“The manufacturing of consent” – is the UK’s phone-tapping row just the tip of a titanic iceberg?

Are we seeing the early stages of an avalanche which will fundamentally change British society?

Newspapers bribing the policemen charged with guarding the Royal Family…journalists giving false hope to the parents of murdered children and invading the privacy of hundreds if not thousands of people,  in a desperate and cynical search for stories…politicians running scared of newspaper proprietors and hiring their discarded minions in the face of dire warnings. And we are told there is more, and worse, to come.

Who the hell’s in charge? Does ANYONE come out of this with their reputation intact?

Yes, actually,  Britain’s broadcasters are looking pretty good. EvenBSkyB (now surely never to be wholly owned by Rupert Murdoch) is effectively regulated both internally and externally. The BBC, often accused of bias of one kind or another, is squeaky clean by comparison with the oldest names in what used to be called Fleet Street…and let’s not forget that Greg Dyke fell on his sword as DG of the BBC for reasons which were proved not long after to have been almost wholly spurious. But unlike the “flame-haired temptress” as Private Eye calls her, he carried the can for his staff when he didn’t really need to.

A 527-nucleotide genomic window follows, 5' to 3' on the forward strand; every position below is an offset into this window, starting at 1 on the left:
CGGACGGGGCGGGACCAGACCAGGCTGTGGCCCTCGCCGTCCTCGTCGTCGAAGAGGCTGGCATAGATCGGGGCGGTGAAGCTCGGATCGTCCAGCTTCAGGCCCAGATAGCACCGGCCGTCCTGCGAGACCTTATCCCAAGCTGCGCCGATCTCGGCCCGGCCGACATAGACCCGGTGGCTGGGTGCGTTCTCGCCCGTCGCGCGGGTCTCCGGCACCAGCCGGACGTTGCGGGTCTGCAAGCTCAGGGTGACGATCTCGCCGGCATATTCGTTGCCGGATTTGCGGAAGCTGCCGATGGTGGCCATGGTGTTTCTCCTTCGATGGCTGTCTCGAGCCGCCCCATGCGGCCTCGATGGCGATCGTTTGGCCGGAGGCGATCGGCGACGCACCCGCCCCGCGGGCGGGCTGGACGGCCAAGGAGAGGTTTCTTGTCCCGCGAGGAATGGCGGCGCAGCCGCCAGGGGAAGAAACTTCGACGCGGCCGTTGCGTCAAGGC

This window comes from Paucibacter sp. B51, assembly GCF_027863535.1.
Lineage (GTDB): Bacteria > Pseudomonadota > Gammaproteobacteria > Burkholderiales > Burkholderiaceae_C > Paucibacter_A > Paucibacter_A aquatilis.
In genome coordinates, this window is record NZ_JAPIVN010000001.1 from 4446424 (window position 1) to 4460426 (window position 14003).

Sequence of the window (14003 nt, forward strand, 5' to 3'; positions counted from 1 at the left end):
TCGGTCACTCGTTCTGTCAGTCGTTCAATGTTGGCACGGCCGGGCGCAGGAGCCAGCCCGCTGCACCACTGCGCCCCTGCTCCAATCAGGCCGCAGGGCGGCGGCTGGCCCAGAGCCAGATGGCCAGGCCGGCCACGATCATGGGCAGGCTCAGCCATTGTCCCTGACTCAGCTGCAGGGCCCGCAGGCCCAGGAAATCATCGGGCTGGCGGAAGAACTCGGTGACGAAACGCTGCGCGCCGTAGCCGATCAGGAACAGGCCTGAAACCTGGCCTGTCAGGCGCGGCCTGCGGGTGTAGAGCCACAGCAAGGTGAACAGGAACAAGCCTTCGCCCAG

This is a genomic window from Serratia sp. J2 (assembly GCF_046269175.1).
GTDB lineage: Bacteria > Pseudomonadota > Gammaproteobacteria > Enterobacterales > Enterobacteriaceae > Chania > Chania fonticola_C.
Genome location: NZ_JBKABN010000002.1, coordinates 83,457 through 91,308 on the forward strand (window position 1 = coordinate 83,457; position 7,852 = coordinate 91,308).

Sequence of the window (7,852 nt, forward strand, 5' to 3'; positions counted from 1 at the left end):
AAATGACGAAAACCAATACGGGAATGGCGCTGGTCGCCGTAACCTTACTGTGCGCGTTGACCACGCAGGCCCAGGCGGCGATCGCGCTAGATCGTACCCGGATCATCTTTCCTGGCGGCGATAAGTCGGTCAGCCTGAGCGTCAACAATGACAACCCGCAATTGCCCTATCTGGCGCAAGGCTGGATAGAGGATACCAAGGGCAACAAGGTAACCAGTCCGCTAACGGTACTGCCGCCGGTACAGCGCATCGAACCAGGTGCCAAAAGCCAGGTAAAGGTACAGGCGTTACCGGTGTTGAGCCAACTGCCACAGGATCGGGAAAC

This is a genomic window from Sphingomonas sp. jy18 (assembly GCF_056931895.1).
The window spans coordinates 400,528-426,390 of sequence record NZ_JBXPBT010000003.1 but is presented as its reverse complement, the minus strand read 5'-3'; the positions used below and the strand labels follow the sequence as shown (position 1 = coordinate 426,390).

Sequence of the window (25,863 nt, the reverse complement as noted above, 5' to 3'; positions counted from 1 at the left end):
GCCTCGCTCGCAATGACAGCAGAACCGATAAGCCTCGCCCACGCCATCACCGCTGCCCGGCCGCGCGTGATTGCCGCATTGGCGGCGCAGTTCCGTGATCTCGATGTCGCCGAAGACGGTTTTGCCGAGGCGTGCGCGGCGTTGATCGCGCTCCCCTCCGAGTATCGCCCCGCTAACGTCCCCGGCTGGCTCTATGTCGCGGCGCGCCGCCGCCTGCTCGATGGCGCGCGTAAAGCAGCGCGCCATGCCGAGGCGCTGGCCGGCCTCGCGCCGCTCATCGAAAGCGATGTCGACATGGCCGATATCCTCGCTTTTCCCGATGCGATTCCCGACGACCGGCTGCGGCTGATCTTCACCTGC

Broadcasting in Britain, unlike some radio and TV elsewhere and just about any UK national newspaper, can be very largely relied on to tell it like it is. No kidding. The regulation is in place.

Moreover we may be seeing the beginning of a new alliance, between public service broadcasters (including ITV, which although “commercial” has through Ofcom a public service remit) and the “connected society” which is ever more vociferously using social media to voice their concerns. (Did you know Ofcom has received over 150,000 submissions urging them to veto Murdoch’s Sky takeover?)

Paul Mason is Economics Editor of the BBC Newsnight programme. He has written just about the best summing up of the current situation I have seen so far.

Read it here.

PS Apologies to regular readers expecting a technology slant to appear in a post on this site. Sometimes we have to look at the big picture.

About Adrian Scott
Adrian Scott is a MAC associate having had a long career in broadcasting and broadcast technology; he specializes in Market Research and Marketing Communications.

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